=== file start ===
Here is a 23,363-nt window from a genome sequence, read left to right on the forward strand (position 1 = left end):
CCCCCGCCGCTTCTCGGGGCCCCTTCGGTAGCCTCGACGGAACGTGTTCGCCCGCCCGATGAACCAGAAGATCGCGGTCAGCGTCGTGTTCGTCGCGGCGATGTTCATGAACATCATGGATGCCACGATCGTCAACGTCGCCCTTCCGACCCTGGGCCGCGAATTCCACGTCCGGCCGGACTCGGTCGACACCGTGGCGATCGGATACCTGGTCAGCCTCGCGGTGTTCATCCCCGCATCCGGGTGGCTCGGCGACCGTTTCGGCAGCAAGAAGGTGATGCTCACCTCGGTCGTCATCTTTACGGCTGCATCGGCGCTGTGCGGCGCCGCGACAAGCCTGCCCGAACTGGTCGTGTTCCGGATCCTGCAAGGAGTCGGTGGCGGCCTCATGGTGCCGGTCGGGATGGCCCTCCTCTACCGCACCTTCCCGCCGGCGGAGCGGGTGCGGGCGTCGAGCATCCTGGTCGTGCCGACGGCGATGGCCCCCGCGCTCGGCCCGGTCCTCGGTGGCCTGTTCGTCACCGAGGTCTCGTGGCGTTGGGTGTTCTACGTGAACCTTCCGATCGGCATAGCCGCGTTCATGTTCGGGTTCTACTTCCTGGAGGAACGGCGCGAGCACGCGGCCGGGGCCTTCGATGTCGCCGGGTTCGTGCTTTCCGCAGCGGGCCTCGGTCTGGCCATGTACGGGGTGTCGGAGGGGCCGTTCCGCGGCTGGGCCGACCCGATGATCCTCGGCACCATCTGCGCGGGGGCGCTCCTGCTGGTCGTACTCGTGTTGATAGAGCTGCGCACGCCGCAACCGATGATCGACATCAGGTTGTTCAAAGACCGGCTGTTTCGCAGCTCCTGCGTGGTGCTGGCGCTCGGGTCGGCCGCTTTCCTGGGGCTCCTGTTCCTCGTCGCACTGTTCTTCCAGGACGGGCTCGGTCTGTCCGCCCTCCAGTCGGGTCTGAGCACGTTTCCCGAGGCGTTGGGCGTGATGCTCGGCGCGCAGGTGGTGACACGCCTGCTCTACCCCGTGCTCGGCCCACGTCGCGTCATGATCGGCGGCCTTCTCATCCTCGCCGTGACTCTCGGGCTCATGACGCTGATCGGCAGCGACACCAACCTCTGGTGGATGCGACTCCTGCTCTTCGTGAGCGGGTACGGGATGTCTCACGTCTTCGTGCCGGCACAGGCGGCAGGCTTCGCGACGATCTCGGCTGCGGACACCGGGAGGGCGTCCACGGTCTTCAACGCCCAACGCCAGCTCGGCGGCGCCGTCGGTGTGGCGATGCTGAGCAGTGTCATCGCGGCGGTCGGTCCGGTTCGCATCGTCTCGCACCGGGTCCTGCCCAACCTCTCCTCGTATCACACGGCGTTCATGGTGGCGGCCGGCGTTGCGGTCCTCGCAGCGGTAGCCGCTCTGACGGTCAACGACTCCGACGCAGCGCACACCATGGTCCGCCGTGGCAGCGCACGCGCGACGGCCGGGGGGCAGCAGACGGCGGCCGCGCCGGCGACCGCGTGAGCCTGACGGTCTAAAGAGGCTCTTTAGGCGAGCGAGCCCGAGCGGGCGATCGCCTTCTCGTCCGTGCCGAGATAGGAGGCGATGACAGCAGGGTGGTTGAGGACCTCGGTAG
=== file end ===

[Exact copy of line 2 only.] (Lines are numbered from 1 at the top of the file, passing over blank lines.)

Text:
CCCCCGCCGCTTCTCGGGGCCCCTTCGGTAGCCTCGACGGAACGTGTTCGCCCGCCCGATGAACCAGAAGATCGCGGTCAGCGTCGTGTTCGTCGCGGCGATGTTCATGAACATCATGGATGCCACGATCGTCAACGTCGCCCTTCCGACCCTGGGCCGCGAATTCCACGTCCGGCCGGACTCGGTCGACACCGTGGCGATCGGATACCTGGTCAGCCTCGCGGTGTTCATCCCCGCATCCGGGTGGCTCGGCGACCGTTTCGGCAGCAAGAAGGTGATGCTCACCTCGGTCGTCATCTTTACGGCTGCATCGGCGCTGTGCGGCGCCGCGACAAGCCTGCCCGAACTGGTCGTGTTCCGGATCCTGCAAGGAGTCGGTGGCGGCCTCATGGTGCCGGTCGGGATGGCCCTCCTCTACCGCACCTTCCCGCCGGCGGAGCGGGTGCGGGCGTCGAGCATCCTGGTCGTGCCGACGGCGATGGCCCCCGCGCTCGGCCCGGTCCTCGGTGGCCTGTTCGTCACCGAGGTCTCGTGGCGTTGGGTGTTCTACGTGAACCTTCCGATCGGCATAGCCGCGTTCATGTTCGGGTTCTACTTCCTGGAGGAACGGCGCGAGCACGCGGCCGGGGCCTTCGATGTCGCCGGGTTCGTGCTTTCCGCAGCGGGCCTCGGTCTGGCCATGTACGGGGTGTCGGAGGGGCCGTTCCGCGGCTGGGCCGACCCGATGATCCTCGGCACCATCTGCGCGGGGGCGCTCCTGCTGGTCGTACTCGTGTTGATAGAGCTGCGCACGCCGCAACCGATGATCGACATCAGGTTGTTCAAAGACCGGCTGTTTCGCAGCTCCTGCGTGGTGCTGGCGCTCGGGTCGGCCGCTTTCCTGGGGCTCCTGTTCCTCGTCGCACTGTTCTTCCAGGACGGGCTCGGTCTGTCCGCCCTCCAGTCGGGTCTGAGCACGTTTCCCGAGGCGTTGGGCGTGATGCTCGGCGCGCAGGTGGTGACACGCCTGCTCTACCCCGTGCTCGGCCCACGTCGCGTCATGATCGGCGGCCTTCTCATCCTCGCCGTGACTCTCGGGCTCATGACGCTGATCGGCAGCGACACCAACCTCTGGTGGATGCGACTCCTGCTCTTCGTGAGCGGGTACGGGATGTCTCACGTCTTCGTGCCGGCACAGGCGGCAGGCTTCGCGACGATCTCGGCTGCGGACACCGGGAGGGCGTCCACGGTCTTCAACGCCCAACGCCAGCTCGGCGGCGCCGTCGGTGTGGCGATGCTGAGCAGTGTCATCGCGGCGGTCGGTCCGGTTCGCATCGTCTCGCACCGGGTCCTGCCCAACCTCTCCTCGTATCACACGGCGTTCATGGTGGCGGCCGGCGTTGCGGTCCTCGCAGCGGTAGCCGCTCTGACGGTCAACGACTCCGACGCAGCGCACACCATGGTCCGCCGTGGCAGCGCACGCGCGACGGCCGGGGGGCAGCAGACGGCGGCCGCGCCGGCGACCGCGTGAGCCTGACGGTCTAAAGAGGCTCTTTAGGCGAGCGAGCCCGAGCGGGCGATCGCCTTCTCGTCCGTGCCGAGATAGGAGGCGATGACAGCAGGGTGGTTGAGGACCTCGGTAG